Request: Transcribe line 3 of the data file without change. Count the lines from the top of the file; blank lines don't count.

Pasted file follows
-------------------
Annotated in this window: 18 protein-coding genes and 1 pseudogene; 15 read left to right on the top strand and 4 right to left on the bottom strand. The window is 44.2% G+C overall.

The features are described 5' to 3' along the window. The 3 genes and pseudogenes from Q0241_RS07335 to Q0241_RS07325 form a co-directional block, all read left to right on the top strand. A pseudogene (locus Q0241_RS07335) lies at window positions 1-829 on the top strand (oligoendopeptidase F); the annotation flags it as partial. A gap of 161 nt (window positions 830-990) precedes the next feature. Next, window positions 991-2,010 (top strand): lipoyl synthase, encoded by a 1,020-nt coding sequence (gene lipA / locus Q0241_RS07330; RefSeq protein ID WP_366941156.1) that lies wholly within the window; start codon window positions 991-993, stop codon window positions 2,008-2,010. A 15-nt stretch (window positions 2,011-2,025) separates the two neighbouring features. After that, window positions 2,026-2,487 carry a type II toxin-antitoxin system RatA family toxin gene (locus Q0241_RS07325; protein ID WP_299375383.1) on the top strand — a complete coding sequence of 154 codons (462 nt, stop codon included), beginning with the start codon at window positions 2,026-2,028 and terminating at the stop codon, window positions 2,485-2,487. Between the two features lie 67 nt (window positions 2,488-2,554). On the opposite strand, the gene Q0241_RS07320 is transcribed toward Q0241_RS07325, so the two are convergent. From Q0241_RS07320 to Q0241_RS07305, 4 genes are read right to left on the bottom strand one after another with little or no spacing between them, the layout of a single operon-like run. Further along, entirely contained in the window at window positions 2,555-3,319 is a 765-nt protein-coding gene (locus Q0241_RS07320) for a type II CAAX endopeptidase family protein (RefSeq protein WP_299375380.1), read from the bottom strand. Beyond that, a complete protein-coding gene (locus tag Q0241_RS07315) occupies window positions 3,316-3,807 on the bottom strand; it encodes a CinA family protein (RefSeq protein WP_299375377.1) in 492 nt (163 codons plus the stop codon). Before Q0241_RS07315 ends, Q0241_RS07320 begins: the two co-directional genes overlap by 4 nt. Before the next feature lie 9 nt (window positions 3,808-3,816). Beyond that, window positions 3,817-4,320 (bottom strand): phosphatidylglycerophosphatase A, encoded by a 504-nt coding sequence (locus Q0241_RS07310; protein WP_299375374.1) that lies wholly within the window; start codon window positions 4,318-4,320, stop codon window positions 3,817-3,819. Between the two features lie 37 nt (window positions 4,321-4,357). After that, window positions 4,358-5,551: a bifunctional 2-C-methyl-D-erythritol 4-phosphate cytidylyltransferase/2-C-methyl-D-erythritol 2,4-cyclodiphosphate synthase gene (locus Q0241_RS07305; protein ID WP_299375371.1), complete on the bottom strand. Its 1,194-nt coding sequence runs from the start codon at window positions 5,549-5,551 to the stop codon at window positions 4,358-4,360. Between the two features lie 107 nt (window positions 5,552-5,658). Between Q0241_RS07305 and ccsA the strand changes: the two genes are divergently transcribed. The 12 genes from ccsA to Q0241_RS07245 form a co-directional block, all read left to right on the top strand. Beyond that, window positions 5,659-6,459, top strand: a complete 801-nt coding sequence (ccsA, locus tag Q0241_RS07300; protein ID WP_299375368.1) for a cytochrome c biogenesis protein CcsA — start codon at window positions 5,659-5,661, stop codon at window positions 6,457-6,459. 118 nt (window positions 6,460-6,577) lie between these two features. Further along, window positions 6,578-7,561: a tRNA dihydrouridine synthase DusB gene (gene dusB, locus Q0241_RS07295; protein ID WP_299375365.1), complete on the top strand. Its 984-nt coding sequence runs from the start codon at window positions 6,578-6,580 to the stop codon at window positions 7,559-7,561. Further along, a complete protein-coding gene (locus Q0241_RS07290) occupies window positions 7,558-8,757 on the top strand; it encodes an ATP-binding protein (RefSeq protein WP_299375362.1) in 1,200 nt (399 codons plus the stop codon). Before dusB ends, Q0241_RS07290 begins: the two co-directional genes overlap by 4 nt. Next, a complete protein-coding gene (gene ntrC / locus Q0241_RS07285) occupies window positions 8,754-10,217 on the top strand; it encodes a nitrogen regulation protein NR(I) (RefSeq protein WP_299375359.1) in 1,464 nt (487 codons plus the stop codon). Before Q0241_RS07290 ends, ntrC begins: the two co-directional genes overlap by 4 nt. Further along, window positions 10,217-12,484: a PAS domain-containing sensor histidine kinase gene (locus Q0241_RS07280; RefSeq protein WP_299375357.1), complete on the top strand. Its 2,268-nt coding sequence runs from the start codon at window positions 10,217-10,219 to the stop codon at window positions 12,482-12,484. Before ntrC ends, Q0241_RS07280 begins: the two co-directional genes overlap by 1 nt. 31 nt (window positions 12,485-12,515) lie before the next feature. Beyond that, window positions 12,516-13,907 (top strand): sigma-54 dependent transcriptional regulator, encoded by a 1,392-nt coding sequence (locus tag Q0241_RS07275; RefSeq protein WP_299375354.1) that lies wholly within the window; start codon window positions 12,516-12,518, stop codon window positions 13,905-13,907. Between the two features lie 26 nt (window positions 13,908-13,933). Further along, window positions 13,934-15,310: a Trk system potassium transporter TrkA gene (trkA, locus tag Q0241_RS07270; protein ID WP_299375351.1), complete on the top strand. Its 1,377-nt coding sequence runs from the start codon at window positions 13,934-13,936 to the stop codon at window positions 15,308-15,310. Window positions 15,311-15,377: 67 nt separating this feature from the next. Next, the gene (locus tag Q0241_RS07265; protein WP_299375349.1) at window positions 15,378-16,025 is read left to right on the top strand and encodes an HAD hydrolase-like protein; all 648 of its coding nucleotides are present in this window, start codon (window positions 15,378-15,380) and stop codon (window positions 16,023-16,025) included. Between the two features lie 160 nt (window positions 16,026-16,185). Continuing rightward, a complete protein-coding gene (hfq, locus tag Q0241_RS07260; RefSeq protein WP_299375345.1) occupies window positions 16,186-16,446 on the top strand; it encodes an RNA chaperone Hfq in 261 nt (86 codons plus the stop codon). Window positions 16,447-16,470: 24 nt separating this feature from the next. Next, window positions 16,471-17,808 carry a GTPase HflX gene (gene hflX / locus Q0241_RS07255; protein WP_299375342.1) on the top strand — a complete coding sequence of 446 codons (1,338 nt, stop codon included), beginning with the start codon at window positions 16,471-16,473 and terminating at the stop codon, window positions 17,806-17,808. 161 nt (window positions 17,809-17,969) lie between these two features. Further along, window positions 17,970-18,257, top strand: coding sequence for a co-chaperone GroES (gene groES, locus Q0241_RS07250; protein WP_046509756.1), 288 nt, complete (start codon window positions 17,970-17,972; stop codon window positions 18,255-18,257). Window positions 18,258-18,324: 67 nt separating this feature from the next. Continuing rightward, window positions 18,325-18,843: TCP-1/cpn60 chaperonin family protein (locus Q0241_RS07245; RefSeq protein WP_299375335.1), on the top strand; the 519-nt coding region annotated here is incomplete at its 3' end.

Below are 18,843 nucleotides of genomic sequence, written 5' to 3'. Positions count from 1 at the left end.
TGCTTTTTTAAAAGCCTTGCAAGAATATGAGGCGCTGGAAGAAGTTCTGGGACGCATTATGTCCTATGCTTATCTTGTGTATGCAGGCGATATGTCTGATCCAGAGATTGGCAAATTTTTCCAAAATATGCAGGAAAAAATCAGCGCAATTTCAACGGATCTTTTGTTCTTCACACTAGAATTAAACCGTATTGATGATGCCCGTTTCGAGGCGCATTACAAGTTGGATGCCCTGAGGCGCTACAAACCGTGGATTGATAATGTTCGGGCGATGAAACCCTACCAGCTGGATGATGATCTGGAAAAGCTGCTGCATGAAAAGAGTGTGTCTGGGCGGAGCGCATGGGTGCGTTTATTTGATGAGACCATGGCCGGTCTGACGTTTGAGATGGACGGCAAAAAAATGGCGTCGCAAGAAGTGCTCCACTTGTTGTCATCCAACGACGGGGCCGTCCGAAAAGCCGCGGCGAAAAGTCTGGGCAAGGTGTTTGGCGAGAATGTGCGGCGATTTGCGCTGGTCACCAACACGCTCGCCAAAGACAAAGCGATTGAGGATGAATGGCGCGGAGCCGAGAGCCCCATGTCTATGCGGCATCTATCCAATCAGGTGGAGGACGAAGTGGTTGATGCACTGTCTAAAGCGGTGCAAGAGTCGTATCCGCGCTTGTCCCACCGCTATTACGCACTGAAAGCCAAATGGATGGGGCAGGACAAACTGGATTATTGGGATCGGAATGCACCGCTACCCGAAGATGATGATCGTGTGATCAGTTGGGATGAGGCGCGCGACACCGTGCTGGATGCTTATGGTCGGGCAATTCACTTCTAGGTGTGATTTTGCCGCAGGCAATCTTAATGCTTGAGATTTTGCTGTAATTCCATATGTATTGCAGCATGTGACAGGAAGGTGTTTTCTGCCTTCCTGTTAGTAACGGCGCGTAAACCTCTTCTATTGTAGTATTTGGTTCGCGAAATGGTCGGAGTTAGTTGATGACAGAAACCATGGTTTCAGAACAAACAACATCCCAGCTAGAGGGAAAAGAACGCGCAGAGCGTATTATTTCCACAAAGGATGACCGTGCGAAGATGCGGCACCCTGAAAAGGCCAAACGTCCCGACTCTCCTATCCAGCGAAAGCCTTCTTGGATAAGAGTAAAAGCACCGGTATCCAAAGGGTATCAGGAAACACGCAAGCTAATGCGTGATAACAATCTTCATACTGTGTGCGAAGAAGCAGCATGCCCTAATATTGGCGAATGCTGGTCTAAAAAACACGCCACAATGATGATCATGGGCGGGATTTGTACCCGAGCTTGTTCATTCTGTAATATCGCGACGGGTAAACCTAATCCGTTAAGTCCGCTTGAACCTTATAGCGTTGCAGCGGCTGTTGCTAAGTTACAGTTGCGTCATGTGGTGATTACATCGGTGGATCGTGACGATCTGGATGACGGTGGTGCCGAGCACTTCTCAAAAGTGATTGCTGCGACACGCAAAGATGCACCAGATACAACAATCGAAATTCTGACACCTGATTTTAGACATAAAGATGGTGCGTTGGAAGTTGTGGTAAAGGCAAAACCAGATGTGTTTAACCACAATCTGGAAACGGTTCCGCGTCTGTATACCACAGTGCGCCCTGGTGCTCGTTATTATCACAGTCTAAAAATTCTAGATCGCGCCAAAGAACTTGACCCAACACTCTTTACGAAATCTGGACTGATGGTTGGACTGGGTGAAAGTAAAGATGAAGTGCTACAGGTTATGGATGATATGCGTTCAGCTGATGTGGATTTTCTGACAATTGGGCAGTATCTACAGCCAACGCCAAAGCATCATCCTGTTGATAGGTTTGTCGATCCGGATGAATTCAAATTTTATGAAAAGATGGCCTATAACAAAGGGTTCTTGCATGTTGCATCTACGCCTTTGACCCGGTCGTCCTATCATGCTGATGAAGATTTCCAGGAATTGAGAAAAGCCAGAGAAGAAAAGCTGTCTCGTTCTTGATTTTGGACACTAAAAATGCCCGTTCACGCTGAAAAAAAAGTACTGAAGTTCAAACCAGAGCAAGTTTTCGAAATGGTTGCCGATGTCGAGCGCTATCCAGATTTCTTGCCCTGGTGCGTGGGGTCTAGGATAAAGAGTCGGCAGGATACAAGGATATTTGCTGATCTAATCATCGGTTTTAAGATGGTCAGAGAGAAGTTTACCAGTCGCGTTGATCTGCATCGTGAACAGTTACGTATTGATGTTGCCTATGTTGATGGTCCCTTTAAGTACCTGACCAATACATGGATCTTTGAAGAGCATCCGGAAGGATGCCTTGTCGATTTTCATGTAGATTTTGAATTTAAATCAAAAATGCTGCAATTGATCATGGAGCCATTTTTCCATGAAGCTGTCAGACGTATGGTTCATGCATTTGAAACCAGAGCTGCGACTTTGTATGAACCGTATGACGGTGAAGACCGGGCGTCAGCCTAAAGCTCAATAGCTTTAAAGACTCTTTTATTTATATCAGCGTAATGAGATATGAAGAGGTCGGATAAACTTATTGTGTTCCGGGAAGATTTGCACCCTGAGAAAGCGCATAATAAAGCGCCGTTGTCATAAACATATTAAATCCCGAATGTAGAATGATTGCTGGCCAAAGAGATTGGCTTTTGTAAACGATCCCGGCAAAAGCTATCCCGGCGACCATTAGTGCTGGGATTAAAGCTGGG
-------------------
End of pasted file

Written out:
Below are 18,843 nucleotides of genomic sequence, written 5' to 3'. Positions count from 1 at the left end.